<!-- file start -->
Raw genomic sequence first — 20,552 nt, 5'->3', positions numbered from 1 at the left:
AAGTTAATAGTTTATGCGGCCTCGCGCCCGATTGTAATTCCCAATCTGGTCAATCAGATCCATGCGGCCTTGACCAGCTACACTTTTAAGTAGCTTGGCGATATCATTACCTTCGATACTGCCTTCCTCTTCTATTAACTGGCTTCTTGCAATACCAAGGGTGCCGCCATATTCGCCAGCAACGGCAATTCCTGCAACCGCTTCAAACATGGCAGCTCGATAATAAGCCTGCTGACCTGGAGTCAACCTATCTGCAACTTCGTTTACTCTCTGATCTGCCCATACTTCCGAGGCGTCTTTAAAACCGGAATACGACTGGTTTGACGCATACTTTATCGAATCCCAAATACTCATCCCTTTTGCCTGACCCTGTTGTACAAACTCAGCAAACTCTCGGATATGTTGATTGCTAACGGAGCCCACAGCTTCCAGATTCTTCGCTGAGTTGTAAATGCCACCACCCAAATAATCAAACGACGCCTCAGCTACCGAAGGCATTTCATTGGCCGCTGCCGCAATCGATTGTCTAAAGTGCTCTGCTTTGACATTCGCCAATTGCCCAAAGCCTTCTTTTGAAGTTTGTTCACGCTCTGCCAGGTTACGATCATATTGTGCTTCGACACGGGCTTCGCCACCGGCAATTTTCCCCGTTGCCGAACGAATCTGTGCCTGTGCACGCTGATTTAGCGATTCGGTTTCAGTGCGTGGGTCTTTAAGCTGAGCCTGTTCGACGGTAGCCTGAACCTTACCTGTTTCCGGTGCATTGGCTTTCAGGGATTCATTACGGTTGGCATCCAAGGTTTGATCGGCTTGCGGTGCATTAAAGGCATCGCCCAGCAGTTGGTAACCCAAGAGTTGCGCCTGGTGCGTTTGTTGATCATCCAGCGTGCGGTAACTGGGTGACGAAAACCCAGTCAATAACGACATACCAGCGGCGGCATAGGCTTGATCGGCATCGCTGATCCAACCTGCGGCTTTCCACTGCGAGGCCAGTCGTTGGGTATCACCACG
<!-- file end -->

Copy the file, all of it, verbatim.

Raw genomic sequence first — 20,552 nt, 5'->3', positions numbered from 1 at the left:
AAGTTAATAGTTTATGCGGCCTCGCGCCCGATTGTAATTCCCAATCTGGTCAATCAGATCCATGCGGCCTTGACCAGCTACACTTTTAAGTAGCTTGGCGATATCATTACCTTCGATACTGCCTTCCTCTTCTATTAACTGGCTTCTTGCAATACCAAGGGTGCCGCCATATTCGCCAGCAACGGCAATTCCTGCAACCGCTTCAAACATGGCAGCTCGATAATAAGCCTGCTGACCTGGAGTCAACCTATCTGCAACTTCGTTTACTCTCTGATCTGCCCATACTTCCGAGGCGTCTTTAAAACCGGAATACGACTGGTTTGACGCATACTTTATCGAATCCCAAATACTCATCCCTTTTGCCTGACCCTGTTGTACAAACTCAGCAAACTCTCGGATATGTTGATTGCTAACGGAGCCCACAGCTTCCAGATTCTTCGCTGAGTTGTAAATGCCACCACCCAAATAATCAAACGACGCCTCAGCTACCGAAGGCATTTCATTGGCCGCTGCCGCAATCGATTGTCTAAAGTGCTCTGCTTTGACATTCGCCAATTGCCCAAAGCCTTCTTTTGAAGTTTGTTCACGCTCTGCCAGGTTACGATCATATTGTGCTTCGACACGGGCTTCGCCACCGGCAATTTTCCCCGTTGCCGAACGAATCTGTGCCTGTGCACGCTGATTTAGCGATTCGGTTTCAGTGCGTGGGTCTTTAAGCTGAGCCTGTTCGACGGTAGCCTGAACCTTACCTGTTTCCGGTGCATTGGCTTTCAGGGATTCATTACGGTTGGCATCCAAGGTTTGATCGGCTTGCGGTGCATTAAAGGCATCGCCCAGCAGTTGGTAACCCAAGAGTTGCGCCTGGTGCGTTTGTTGATCATCCAGCGTGCGGTAACTGGGTGACGAAAACCCAGTCAATAACGACATACCAGCGGCGGCATAGGCTTGATCGGCATCGCTGATCCAACCTGCGGCTTTCCACTGCGAGGCCAGTCGTTGGGTATCACCACG